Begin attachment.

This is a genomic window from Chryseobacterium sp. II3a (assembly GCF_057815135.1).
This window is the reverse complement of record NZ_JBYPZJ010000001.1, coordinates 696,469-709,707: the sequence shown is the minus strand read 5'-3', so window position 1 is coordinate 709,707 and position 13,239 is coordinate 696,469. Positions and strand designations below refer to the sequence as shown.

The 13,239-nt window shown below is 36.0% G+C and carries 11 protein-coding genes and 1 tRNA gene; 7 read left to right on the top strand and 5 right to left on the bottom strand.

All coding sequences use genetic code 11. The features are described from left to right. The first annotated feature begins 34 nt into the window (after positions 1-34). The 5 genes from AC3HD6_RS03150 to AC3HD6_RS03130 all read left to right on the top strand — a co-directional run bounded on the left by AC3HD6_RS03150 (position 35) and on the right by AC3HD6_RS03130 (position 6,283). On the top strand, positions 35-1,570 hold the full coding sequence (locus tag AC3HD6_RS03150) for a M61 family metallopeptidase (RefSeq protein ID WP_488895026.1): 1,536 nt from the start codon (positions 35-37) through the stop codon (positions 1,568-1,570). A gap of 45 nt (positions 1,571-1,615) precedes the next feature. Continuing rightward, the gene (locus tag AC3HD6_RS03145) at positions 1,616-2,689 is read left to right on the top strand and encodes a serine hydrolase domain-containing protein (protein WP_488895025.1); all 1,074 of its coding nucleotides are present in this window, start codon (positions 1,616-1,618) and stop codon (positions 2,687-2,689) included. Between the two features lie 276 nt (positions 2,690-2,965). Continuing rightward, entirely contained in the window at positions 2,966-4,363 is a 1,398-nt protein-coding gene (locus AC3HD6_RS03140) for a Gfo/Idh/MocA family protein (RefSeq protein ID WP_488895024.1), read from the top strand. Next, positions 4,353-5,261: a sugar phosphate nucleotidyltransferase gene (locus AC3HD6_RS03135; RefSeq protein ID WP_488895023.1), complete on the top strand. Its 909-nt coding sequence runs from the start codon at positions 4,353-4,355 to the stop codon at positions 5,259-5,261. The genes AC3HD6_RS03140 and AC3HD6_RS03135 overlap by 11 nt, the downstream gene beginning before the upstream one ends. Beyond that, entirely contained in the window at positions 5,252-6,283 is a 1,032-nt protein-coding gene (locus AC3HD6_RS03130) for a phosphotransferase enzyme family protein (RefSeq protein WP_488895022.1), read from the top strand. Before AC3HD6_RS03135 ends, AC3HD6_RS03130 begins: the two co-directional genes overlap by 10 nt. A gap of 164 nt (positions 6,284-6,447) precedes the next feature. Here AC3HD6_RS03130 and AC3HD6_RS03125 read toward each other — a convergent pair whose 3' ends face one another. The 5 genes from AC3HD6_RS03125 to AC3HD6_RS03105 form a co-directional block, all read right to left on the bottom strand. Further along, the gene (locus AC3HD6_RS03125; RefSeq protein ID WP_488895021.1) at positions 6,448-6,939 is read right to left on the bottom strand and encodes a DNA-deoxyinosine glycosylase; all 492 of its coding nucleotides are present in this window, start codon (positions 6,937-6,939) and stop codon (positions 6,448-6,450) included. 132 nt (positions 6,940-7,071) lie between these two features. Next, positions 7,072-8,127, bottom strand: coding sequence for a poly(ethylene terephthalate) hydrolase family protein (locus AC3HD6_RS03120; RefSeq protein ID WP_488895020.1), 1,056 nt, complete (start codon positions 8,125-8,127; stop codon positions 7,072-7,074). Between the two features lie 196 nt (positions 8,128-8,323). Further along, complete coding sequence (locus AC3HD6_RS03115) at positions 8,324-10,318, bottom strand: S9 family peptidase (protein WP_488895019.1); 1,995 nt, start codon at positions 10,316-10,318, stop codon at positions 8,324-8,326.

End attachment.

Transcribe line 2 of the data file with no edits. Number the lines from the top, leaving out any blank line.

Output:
This window is the reverse complement of record NZ_JBYPZJ010000001.1, coordinates 696,469-709,707: the sequence shown is the minus strand read 5'-3', so window position 1 is coordinate 709,707 and position 13,239 is coordinate 696,469. Positions and strand designations below refer to the sequence as shown.